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Legislative Assembly for the ACT: 2011 Week 13 Hansard (Wednesday, 16 November 2011) . . Page.. 5423 ..


to amendments anymore. You would have to hope that it got passed and then you could speak to it. I am not going to speak anymore. It is an embarrassing ruling. It should be overruled.

MR CORBELL (Molonglo—Attorney-General, Minister for the Environment and Sustainable Development, Minister for Territory and Municipal Services and Minister for Police and Emergency Services) (4.11): The only embarrassment here are the Liberal Party, who are making up amendments on the run and then seeking to use those amendments to accuse me of a whole range of other activities such as “verballing the Director of Public Prosecutions”.

If anybody in this place deserves to be sat down for an abuse of process it is Mr Hanson. Mr Hanson has proposed an amendment deliberately, and manufactured an excuse, to try and make a whole range of other unsubstantiated allegations against me. It is a serious allegation to say that I am verballing the Director of Public Prosecutions, but that is what Mr Hanson is now attempting to do in this place. It shows the paucity of the Liberals’ argument in relation to the substantive censure that they now feel that they have to throw in all of these other nefarious allegations—allegations without any substance, allegations without any basis. Those opposite are an embarrassment. And you have acted appropriately, Mr Assistant Speaker, in simply indicating to Mr Hanson that he is abusing the forms of this place, and he should not be allowed to continue to participate in the debate.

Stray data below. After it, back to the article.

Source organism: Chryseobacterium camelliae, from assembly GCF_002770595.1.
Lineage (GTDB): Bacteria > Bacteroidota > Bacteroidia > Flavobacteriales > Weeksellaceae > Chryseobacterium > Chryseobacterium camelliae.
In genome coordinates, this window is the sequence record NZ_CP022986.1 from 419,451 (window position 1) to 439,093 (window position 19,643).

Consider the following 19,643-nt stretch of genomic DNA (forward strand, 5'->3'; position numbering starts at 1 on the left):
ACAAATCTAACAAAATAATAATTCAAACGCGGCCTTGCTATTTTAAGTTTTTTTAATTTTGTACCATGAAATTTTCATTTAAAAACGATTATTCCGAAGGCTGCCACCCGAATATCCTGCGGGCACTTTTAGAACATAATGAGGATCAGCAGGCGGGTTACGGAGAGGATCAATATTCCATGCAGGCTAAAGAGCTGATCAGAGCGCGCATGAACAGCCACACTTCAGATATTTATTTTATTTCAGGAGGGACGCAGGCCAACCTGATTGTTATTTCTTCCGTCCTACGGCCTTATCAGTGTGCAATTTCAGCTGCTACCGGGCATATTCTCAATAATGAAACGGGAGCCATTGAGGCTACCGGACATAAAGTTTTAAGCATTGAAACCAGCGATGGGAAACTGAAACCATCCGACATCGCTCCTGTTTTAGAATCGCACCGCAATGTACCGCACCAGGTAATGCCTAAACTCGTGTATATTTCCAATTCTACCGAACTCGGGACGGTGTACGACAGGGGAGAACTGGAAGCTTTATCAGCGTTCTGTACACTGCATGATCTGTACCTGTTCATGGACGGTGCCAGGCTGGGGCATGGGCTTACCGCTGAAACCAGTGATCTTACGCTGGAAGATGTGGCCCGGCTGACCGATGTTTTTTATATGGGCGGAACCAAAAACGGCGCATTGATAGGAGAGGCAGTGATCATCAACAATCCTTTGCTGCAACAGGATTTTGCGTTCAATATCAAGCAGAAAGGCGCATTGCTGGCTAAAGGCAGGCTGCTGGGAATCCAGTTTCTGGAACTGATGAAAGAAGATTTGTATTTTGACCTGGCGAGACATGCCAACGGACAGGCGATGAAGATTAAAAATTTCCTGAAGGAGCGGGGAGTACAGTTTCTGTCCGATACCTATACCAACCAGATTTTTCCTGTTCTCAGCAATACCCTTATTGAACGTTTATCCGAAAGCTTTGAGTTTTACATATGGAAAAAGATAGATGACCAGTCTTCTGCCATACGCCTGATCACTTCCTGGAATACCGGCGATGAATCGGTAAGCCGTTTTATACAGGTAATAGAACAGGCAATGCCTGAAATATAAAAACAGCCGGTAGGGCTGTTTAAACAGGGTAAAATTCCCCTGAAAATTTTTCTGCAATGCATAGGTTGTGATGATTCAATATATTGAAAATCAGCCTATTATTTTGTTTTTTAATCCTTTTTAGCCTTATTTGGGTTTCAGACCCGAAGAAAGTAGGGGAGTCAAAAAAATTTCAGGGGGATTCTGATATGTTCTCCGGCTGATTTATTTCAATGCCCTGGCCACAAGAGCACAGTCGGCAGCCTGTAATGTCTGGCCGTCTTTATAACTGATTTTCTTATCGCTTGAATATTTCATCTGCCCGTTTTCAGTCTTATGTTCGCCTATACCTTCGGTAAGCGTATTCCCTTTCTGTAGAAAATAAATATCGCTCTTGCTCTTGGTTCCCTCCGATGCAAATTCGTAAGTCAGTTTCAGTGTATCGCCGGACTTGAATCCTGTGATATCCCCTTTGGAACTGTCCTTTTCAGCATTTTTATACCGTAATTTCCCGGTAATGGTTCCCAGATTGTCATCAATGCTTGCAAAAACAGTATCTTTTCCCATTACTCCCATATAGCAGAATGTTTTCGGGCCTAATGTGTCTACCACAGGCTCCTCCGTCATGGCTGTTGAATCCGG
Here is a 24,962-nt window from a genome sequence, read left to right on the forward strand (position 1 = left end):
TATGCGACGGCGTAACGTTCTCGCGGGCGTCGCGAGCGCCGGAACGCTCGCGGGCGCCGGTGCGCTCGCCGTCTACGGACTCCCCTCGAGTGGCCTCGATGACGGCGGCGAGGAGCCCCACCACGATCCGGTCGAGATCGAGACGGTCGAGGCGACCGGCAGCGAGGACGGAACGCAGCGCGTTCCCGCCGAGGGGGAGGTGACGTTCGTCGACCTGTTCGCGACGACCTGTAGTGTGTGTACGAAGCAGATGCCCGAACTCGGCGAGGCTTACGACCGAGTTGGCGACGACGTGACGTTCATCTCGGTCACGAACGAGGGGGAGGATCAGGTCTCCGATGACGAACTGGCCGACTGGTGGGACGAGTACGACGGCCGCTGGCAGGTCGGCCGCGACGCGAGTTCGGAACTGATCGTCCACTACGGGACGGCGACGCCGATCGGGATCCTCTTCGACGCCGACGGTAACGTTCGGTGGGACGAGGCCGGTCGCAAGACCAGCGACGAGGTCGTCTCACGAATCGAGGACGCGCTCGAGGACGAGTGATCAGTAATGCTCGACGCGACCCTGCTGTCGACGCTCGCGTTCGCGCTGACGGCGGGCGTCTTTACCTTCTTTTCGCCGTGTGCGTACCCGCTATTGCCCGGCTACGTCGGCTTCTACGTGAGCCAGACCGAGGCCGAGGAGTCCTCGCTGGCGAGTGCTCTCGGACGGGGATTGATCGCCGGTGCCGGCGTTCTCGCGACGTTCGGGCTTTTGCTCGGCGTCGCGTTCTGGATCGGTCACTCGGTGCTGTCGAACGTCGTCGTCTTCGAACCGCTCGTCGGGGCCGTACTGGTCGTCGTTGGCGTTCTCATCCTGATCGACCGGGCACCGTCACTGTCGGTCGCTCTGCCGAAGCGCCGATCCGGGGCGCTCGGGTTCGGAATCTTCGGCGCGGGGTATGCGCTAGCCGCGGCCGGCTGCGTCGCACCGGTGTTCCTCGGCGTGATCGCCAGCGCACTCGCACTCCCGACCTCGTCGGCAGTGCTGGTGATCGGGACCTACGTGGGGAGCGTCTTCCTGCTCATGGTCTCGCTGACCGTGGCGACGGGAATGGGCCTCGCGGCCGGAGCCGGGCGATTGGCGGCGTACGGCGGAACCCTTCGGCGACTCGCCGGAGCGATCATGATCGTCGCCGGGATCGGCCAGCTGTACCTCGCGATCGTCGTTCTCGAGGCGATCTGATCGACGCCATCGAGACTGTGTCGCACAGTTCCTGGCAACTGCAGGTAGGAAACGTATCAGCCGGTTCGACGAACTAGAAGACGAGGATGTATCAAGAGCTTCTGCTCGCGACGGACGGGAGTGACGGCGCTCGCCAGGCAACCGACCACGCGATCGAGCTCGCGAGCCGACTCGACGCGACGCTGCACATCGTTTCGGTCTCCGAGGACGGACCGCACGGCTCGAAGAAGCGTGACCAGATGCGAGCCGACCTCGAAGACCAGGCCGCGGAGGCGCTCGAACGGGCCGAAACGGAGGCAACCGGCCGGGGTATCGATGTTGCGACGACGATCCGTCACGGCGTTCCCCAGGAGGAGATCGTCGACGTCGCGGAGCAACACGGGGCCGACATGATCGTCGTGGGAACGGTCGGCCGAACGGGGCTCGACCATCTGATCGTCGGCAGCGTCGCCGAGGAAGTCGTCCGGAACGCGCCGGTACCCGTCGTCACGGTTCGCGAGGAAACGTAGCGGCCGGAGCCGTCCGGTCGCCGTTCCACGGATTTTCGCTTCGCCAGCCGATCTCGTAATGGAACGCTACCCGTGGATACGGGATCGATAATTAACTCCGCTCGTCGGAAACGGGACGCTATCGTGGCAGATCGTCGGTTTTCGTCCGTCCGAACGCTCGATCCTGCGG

MR SMYTH (Brindabella) (4.13): Mr Assistant Speaker, we should be given leave to move dissent because, unless we get dissent in this motion, debates in this place change for all time. I refer members to the debates that occurred this morning, particularly the debate on Ms Porter’s motion on policing. Mr Hanson moved an amendment to a motion before the Assembly. We then debated this before we voted on it. What you are saying now, Mr Hargreaves, is that it is impossible for anyone to speak to their amendment until it is passed. But you cannot speak to it, so how does it get passed? Do we just move motions and amendments to motions and hope that people actually vote for them so that we can then speak to the amended motion? That is a nonsense. You have got it wrong. You should apologise and you should stand down. Mr Rattenbury then moved an amendment to Ms Porter’s motion. He spoke to it. Others spoke to it. That would not have stood either.

Mr Barr, this afternoon you foreshadowed an amendment to Mr Rattenbury’s motion on marriage equality. Under this ruling you cannot speak to that until the Assembly has agreed to it. That is what this does. You can now not speak to your amendment because Mr Hargreaves, if this is allowed to stand, has just changed the rules. And it goes on: Ms Bresnan, you will not be allowed to speak to your amendment on T2 until your amendment has been passed. That is not how it should work.

Mr Hargreaves, you have got it wrong. You should withdraw. Leave should be granted to have the dissent ruling passed and we then should get on with the ordinary forms of this place where all members are free to move amendments to motions as they see fit—to change the motion, to broaden the motion, to narrow the motion, to put targets in the motion—to do anything they want with the motion as per their amendment.


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